BOSTON -- If you want to glimpse the future of computing, just ask David Nanian to empty his pockets.
Whether on a train or by the fireside, the 30-year-old technology freak likely will produce at least two miniaturized computers. "People are pretty surprised to see them," said Mr. Nanian, who lives in Boston. "You don't get any work done because you're busy telling them, 'No, really, it is a computer.' "
Mr. Nanian's palm-sized travel companions represent the cutting edge of computers: In the industry, they call them palmtops. And if several giant computer and consumer electronics companies have their way, very soon you will be wondering how -- and for heaven's sake, why -- you ever lived without one.
So far, most palmtops have been sold more on the basis of novelty than utility. But new models, expected to arrive on store shelves within the next 15 months, will weigh less than a pound and be sized somewhere between a checkbook and a videotape. By using a pocket modem and a phone -- high-end models may have a cellular phone built in -- you will have access to any of the data in your home or business computer, no matter where you are.
On the surface, they are merely the next step in the genealogy of the incredible shrinking computer: from igloo-sized mainframes, to desk-sized PCs, to hernia-inducing portables, to laptops, to notebooks, then subnotebooks and now palmtops.
If they catch on, palmtops could raise the concept of an office to a purely metaphysical level.
No event would be safe from business interruptions; anyone you sit next to on an airplane could whip out a palmtop and subject you to his or her business plan or spreadsheet in fully computerized detail.
Depending on your perspective, the idea is positively enthralling, or absolutely nauseating.
"There is a sad aspect to these," Mr. Nanian said. "We've gotten to the point where we can't ever leave our work. We have so much data, we want to run around with computers."
At their best, existing palmtops have only a fraction of the memory capacity of the average personal computer. But that should change quickly, given the effort that American computer companies and Japanese consumer electronics companies are investing in the technology. Their prices will start at a hefty $500 or so.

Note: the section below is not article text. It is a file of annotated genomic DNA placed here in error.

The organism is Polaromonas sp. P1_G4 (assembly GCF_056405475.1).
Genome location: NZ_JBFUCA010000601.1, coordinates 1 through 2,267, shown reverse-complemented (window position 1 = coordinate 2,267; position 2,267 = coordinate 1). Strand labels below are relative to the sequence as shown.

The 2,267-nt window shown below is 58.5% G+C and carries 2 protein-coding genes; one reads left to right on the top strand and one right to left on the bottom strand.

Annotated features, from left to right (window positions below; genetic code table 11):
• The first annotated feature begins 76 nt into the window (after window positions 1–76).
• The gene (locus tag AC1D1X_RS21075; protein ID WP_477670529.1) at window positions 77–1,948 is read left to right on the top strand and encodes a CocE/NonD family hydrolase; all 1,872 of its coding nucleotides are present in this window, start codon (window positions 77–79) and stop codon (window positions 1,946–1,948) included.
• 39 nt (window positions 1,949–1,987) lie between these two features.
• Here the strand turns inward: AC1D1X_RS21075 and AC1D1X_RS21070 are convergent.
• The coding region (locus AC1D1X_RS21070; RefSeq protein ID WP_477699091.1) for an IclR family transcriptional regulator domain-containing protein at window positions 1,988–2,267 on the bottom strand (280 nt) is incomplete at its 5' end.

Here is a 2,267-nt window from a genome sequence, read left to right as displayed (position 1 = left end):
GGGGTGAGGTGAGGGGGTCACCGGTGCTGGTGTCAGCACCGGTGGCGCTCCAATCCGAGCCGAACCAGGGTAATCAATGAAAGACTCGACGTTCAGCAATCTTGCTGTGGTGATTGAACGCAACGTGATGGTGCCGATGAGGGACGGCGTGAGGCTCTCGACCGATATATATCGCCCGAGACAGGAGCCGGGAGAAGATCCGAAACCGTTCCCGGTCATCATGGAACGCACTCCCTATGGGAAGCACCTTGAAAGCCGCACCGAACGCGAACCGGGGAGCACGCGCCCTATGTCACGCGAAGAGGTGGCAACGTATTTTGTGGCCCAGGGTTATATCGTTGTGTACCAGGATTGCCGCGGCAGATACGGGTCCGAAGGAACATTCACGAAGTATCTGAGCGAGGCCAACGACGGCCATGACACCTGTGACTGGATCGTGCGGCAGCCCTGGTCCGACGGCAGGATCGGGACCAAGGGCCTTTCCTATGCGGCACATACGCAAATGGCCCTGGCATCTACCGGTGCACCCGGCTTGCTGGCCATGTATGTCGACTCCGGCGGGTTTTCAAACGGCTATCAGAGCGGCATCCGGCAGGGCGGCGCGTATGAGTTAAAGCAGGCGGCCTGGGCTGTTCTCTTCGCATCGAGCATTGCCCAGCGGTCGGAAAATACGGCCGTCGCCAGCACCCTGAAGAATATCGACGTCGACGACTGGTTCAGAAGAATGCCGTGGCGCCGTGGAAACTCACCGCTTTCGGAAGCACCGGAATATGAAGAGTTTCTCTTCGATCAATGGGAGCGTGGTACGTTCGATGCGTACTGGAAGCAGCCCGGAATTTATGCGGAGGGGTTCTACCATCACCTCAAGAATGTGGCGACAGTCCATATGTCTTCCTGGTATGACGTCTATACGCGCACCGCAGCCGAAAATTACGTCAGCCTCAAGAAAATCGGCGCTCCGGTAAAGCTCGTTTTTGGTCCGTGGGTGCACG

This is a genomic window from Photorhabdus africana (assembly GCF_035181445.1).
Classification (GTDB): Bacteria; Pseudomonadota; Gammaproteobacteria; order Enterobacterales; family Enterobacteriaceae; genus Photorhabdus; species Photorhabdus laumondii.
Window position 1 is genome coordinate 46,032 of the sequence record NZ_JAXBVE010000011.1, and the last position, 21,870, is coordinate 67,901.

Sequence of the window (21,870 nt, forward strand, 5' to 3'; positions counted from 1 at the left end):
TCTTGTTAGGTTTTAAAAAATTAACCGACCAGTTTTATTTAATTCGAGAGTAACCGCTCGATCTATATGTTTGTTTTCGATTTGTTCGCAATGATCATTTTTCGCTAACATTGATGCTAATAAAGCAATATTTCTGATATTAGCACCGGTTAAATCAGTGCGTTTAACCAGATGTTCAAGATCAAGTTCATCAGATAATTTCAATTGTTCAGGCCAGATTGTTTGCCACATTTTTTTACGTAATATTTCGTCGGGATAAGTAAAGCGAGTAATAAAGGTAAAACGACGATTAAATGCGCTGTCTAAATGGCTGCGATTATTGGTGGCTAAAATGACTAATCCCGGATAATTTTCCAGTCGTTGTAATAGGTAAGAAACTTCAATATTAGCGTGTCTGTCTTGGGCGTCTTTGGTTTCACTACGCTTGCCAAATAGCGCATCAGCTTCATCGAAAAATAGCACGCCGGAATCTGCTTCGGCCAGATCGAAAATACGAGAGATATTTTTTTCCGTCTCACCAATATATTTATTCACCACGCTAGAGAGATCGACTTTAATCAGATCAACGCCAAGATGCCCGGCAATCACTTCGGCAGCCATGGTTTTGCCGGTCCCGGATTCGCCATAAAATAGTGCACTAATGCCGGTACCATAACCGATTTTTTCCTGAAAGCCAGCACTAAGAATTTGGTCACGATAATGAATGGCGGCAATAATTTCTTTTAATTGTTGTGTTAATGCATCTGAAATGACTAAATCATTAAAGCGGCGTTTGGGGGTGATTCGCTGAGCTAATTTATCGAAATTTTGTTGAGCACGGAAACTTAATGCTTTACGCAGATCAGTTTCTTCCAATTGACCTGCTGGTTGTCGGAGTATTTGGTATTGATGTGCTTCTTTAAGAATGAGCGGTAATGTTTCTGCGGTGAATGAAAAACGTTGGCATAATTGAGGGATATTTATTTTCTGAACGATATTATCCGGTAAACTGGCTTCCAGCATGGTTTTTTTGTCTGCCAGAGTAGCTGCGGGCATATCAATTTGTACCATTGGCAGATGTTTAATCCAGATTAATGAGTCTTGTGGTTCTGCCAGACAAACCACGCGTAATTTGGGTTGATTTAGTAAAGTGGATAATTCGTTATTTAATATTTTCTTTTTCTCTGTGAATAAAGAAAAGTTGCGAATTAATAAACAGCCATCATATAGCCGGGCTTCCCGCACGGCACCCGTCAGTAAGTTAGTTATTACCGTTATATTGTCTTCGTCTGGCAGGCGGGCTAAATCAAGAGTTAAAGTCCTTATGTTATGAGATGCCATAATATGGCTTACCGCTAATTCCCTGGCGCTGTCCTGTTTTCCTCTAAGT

The first wave of palmtops generally will be used for rather prosaic purposes. The ones that will come out next year will be targeted at specific users, such as nurses who could check off patient information and send it into a central computer.
They could also become mandatory accessories for the traveling salesperson who wants to access information back in the office, send electronic mail or keep track of his or her golf performance.
"A whole new era of products is opening up," declared Richard Shaffer, publisher of Computerletter. "In the labs, there is as much ferment over these small portable devices as there was in the early days of personal computing."
Because of the miniature size of their keyboards, which have keys comparable to Chiclets, current palmtops won't be of much use to serious writers -- such as those who prefer to hit one letter at a time.
For this group, the palmtops with the most promise won't have keyboards at all. Instead, users will operate them using electronic pens. Some pen-based systems already are on the market. They are used for the most simple data collection; no one thinks that a pen-based system that can flawlessly read your handwriting and input it into a computer will become reality soon.
For serious gadgeteers, the palmtop's possibilities are dizzying -- and not that far off. Three weeks ago, Apple Computer Inc. and Sharp Corp. announced plans to produce several pocket-sized consumer products within a year or so.
Most industry gurus believe it won't be too long -- within a few years -- before a combination personal computer/cellular phone is available that can beam data to or from just about anywhere, providing users with a continuously updated supply of, say, stock quotes or sports scores.
Despite the technology's comparatively primitive state, a fair number of consumers have already invested in computerized companions. According to International Data Corp., a Framingham, Mass., market research firm, sales have been growing steadily. Nearly 300,000 units were sold in 1990, rising to 500,000 last year. And projections for this year run close to 700,000.
About two years ago, Poqet Computer Corp., now a subsidiary of Fujitsu Ltd., brought out the first true PC writ teensy. While previous incarnations had their own proprietary operating systems, Poqet's DOS-based operating system (price: about $2,000) makes it compatible with any IBM clone.